These ideas are under some pressure all around the world as many countries, including my own, debate and discuss questions like: Who is a citizen? What is the role of a free press? How do we include democratic principles at every level of government?
And, what will it take for the global community of nations and peoples to address some of our shared challenges like climate change, economic disruptions caused by technology, and the rise in the divisive politics of resentment?
As I mentioned this morning, the Aspen Institute is an ideal place to take on these difficult questions because we bring together all parties—business, government, academics, journalists, civil society, and others—for a common purpose: to frame real problems thoughtfully, to find solutions, and to bring those solutions to life.
As part of this commitment to build this social space, Aspen Central Europe is of great importance—both because of the historical courage of Central Europeans, and because of your ability to imagine and keep alive the flames of freedom even in the once-seemingly endless night of tyranny.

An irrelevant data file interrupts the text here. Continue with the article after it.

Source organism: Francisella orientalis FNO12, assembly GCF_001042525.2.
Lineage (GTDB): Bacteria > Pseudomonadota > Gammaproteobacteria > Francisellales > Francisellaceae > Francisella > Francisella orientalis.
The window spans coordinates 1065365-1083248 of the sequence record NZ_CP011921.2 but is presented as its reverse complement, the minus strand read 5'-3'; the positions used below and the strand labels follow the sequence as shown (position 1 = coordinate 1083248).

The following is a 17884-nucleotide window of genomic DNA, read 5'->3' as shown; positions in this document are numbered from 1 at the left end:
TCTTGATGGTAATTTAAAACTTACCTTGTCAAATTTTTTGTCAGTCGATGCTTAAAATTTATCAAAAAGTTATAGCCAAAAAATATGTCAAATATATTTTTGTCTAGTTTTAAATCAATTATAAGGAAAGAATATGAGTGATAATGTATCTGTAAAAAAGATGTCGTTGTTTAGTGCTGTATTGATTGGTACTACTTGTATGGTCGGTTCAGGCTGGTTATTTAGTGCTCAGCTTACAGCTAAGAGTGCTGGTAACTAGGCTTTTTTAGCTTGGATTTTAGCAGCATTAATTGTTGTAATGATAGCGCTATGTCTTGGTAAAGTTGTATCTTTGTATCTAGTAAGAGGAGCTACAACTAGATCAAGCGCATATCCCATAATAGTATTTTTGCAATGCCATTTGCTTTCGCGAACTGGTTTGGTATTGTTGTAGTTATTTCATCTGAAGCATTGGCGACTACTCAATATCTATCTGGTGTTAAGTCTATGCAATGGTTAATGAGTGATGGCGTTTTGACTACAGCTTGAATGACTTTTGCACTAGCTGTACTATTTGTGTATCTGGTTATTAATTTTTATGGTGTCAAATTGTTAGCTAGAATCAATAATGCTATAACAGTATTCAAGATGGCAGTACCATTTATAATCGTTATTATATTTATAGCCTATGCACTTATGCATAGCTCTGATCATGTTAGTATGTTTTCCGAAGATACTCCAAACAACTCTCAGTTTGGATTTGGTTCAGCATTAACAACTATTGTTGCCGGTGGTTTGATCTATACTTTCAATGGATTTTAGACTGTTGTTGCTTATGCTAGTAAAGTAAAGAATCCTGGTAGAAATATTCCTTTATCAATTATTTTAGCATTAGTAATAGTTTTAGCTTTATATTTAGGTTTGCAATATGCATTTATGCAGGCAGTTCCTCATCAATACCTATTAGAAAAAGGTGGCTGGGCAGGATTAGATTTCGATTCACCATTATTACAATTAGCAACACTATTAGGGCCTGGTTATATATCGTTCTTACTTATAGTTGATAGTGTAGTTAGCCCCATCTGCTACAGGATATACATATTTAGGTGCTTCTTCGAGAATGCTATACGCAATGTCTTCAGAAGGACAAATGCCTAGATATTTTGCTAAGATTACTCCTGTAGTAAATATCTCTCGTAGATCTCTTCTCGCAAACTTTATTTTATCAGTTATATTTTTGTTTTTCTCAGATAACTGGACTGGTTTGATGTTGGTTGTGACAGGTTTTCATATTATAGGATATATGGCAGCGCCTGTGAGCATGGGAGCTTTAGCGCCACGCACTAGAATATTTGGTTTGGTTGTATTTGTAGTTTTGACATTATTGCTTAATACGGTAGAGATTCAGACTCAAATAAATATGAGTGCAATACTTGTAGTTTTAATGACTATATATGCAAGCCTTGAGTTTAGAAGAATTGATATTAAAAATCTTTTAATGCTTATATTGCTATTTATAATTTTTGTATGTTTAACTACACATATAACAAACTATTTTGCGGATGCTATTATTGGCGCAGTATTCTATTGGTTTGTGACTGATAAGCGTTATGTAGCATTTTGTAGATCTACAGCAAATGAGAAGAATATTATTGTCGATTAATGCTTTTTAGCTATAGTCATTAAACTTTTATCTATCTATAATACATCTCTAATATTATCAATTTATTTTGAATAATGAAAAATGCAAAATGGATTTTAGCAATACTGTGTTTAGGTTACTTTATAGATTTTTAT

Aspen Central Europe is central to the Aspen Institute and the Aspen Idea for another reason—because some of the writers and thinkers of this part of the world developed ideas while struggling within the vice of the Soviet system that speak to the greatest yearnings for freedom in the human spirit.
Growing into my adulthood in America in the 1980s, for example, I was educated and awakened by the writings of Milan Kundera and Vaclav Havel, grounded in their Czech life stories while also speaking truth to power and cultures all across the globe.